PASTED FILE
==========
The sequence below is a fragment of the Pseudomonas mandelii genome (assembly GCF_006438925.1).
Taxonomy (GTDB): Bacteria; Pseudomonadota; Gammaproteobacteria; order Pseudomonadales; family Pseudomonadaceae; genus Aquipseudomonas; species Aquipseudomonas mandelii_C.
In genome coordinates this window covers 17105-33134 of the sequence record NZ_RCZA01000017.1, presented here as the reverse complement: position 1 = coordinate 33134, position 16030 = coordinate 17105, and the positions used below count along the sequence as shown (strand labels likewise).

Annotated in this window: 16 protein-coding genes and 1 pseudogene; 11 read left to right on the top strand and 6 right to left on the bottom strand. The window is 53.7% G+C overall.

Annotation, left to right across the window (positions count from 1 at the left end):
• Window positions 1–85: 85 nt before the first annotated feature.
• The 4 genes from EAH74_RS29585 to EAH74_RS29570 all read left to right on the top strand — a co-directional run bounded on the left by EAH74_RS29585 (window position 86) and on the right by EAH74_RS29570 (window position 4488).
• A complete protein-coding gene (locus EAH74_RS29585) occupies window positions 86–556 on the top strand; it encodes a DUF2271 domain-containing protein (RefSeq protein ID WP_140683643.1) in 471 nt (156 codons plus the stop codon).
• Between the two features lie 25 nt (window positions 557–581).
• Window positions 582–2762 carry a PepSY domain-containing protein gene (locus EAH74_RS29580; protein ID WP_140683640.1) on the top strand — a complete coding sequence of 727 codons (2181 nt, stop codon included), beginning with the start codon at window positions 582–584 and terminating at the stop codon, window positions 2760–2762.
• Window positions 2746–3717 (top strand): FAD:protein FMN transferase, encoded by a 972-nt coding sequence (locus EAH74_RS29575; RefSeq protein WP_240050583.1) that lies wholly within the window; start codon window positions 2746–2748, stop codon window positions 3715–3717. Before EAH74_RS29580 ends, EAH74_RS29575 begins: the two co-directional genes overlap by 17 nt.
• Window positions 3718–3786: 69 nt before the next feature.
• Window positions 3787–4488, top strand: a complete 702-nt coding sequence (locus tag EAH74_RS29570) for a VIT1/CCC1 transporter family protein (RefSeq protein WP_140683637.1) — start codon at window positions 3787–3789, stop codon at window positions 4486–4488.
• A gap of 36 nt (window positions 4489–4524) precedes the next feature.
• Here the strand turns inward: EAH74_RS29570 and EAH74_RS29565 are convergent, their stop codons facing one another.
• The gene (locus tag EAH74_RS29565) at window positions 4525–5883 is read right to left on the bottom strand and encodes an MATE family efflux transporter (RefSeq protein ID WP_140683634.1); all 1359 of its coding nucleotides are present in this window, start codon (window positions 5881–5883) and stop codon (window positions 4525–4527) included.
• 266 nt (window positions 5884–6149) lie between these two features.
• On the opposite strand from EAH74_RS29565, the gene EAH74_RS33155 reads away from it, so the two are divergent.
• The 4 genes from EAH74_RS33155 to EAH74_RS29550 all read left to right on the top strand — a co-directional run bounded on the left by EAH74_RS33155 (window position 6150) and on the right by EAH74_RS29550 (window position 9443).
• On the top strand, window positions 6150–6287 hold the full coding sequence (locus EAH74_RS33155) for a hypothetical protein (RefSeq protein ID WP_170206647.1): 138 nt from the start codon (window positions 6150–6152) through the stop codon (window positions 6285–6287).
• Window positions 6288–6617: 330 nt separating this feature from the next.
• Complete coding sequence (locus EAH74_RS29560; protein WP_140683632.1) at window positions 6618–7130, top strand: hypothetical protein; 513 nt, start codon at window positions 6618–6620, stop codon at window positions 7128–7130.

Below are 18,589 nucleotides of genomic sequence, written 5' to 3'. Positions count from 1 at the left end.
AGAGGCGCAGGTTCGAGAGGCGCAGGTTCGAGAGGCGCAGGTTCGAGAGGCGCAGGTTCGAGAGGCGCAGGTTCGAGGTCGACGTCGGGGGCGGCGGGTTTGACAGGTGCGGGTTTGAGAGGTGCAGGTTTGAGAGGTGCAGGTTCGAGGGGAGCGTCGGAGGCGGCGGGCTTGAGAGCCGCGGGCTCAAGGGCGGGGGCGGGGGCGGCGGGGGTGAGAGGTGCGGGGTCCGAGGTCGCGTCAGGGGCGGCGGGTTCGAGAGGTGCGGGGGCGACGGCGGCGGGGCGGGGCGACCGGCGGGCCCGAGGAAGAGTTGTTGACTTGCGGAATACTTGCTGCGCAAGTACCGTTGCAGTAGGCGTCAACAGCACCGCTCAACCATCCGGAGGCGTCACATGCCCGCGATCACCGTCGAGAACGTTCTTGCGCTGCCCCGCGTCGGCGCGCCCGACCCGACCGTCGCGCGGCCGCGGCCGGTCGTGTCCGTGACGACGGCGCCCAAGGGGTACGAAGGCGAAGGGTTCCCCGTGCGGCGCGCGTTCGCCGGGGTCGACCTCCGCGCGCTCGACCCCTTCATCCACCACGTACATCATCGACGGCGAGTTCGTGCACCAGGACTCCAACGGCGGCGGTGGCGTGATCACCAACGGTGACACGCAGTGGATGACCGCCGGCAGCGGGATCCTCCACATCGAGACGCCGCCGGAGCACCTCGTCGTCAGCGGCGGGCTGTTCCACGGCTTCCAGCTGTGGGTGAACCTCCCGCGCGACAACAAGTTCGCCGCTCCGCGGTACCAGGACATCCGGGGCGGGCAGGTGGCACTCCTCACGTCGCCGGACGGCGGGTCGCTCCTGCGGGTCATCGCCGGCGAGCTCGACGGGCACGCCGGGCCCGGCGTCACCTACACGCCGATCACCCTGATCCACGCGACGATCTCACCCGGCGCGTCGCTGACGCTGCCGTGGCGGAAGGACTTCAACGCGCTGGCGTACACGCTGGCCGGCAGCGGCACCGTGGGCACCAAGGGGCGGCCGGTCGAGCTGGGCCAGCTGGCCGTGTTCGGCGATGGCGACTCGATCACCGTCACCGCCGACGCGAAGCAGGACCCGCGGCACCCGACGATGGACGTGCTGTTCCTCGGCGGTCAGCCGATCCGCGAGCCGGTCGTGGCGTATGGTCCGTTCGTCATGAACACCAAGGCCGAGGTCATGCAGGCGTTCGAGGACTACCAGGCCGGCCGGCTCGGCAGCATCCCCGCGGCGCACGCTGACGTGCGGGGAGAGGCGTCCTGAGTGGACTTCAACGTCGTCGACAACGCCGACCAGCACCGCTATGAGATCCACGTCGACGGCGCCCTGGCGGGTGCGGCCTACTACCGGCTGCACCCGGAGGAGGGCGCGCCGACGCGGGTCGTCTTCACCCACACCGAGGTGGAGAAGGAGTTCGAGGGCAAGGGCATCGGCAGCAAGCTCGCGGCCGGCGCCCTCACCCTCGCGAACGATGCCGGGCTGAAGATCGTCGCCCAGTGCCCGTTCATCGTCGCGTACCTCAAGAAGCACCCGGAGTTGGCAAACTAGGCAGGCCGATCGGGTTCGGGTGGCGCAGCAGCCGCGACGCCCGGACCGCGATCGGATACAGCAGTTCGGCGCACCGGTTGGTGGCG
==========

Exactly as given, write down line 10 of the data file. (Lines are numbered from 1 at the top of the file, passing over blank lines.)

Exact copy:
• Window positions 582–2762 carry a PepSY domain-containing protein gene (locus EAH74_RS29580; protein ID WP_140683640.1) on the top strand — a complete coding sequence of 727 codons (2181 nt, stop codon included), beginning with the start codon at window positions 582–584 and terminating at the stop codon, window positions 2760–2762.